BELL: Well, I think had he made that statement, the situation around me would probably be one big party this evening. I think—but I think life would have gotten back to normal at some point with that statement because that has been their overall mission this whole time, that they said that they would be here protesting on the streets, in Tahrir Square, until Mubarak leaves office.
So it‘s difficult to know, but I—I mean, I would assume from the people I‘ve spoken to, had he said, I‘m no longer president, there would have been celebrations here, and then people would have slowly gotten back to business as usual.
MATTHEWS: How long do you think the people around you can keep up this adrenaline rush, it looks like?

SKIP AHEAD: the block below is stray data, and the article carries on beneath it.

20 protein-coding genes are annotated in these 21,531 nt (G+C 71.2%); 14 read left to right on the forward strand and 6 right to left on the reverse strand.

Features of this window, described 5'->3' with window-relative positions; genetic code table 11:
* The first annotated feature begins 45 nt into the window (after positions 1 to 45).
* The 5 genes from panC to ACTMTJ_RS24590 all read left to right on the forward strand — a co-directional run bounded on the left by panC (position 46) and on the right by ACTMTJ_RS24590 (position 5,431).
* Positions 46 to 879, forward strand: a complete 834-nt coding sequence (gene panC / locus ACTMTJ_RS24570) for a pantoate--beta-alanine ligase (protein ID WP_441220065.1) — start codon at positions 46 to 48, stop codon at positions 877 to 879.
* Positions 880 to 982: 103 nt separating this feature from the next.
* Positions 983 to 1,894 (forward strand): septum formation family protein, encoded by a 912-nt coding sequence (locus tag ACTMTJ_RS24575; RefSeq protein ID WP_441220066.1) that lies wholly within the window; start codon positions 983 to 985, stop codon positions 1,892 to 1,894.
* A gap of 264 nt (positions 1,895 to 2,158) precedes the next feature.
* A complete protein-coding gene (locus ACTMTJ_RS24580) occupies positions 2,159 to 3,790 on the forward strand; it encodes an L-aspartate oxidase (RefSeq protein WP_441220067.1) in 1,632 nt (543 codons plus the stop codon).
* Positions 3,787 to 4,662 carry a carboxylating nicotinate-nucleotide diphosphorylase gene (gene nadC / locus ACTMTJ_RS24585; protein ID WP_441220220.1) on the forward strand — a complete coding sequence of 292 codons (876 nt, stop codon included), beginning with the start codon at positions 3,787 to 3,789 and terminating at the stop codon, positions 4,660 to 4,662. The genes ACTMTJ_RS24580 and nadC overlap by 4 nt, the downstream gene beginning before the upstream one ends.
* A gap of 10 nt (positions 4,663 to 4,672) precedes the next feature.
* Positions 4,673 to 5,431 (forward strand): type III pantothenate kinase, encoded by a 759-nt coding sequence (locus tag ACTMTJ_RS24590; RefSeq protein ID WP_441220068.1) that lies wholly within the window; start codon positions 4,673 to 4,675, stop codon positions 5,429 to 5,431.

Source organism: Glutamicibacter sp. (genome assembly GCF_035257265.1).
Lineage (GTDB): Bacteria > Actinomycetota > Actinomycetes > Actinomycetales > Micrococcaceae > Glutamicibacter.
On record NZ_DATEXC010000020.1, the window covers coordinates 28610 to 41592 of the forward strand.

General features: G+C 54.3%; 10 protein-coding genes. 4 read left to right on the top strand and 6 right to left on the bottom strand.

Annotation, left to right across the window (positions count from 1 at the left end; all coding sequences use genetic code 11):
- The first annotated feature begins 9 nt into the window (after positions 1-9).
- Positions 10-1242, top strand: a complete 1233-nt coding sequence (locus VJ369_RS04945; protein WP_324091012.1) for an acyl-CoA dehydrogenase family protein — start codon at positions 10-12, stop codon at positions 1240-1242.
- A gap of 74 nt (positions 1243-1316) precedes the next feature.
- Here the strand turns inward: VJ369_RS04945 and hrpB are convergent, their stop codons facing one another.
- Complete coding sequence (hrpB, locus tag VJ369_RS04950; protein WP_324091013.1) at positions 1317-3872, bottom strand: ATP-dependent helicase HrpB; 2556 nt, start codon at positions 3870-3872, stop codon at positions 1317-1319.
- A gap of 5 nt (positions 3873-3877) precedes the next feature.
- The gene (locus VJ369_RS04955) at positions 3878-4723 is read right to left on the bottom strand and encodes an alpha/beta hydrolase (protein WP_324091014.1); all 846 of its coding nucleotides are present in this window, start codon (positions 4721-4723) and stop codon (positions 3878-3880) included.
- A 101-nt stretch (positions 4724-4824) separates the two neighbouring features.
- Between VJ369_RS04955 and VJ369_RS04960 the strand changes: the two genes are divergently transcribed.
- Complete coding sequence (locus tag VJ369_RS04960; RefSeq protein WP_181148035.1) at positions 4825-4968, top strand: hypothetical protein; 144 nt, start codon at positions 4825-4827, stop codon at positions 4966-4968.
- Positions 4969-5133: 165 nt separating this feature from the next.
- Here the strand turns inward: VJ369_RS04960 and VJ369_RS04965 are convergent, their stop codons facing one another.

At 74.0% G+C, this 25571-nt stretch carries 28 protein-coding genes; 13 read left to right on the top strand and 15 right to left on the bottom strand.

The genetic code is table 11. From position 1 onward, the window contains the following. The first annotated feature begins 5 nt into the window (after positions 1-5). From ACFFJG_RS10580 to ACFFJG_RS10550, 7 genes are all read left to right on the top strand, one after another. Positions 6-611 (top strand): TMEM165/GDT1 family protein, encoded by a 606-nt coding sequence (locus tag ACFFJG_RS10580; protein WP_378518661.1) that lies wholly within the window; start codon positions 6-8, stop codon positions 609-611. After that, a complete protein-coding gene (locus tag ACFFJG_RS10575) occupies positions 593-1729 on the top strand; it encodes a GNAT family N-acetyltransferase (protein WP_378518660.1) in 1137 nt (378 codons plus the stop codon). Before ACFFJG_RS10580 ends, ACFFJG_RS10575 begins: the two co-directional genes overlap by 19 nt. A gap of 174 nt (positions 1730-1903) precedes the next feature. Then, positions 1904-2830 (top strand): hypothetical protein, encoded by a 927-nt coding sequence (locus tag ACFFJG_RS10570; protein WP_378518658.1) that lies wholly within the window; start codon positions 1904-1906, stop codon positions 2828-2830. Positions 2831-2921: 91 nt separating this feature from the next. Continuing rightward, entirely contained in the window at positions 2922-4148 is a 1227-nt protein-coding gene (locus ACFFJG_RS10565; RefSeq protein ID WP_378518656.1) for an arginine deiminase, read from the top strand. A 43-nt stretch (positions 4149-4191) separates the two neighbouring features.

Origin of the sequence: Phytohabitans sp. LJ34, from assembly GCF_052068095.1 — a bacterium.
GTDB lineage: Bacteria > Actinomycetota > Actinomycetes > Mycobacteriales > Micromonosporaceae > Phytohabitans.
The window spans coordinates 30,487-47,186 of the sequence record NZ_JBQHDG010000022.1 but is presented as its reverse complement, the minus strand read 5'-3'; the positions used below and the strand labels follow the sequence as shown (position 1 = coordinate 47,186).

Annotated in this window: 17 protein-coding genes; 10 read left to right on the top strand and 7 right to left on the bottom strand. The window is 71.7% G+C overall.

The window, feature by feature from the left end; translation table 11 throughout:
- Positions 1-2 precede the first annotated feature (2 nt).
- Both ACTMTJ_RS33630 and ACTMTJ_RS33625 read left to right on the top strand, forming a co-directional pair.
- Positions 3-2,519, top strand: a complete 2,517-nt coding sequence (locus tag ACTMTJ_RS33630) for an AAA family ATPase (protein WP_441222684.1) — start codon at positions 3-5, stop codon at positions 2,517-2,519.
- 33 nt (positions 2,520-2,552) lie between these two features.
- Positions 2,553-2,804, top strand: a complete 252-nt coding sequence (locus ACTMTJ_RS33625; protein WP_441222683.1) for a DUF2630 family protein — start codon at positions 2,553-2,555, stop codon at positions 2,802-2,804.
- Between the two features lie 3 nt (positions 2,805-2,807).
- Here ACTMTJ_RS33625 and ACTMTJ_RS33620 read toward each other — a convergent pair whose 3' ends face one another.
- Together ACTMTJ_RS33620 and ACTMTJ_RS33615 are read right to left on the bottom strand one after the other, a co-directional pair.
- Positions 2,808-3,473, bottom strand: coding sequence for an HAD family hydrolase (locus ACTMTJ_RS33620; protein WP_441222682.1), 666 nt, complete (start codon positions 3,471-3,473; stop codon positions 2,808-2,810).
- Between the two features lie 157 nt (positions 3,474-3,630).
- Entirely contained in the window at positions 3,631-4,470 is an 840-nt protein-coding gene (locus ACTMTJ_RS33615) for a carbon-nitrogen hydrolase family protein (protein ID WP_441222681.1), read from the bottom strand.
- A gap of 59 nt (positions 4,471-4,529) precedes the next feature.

BELL: Chris, that‘s a good question, though I will say they‘ve done it so far and they seem as ever motivated to continue doing it here. In fact, tomorrow, like they‘ve said to me, they expect to continue massive protests here, and also at the palace, the presidential palace here in Cairo. They expect to pick up the protests there. And they seem to—the crowds around me seem to have no interest in slowing down their mission at this point.
MATTHEWS: Can they keep it non-violent?
UNIDENTIFIED MALE: No Mubarak! No!
BELL: I‘m sorry, Chris, I couldn‘t hear you.
MATTHEWS: Can they keep it non-violent?
UNIDENTIFIED MALE: Mubarak, get out!
BELL: Well, that‘s an interesting question, actually. I mean, you‘ll notice surrounding the square are tanks and other military vehicles, but there‘s hardly a presence of any soldiers out here on the square. In fact, the tanks are more used for people to sleep around, covered under blankets here in this cold Cairo night.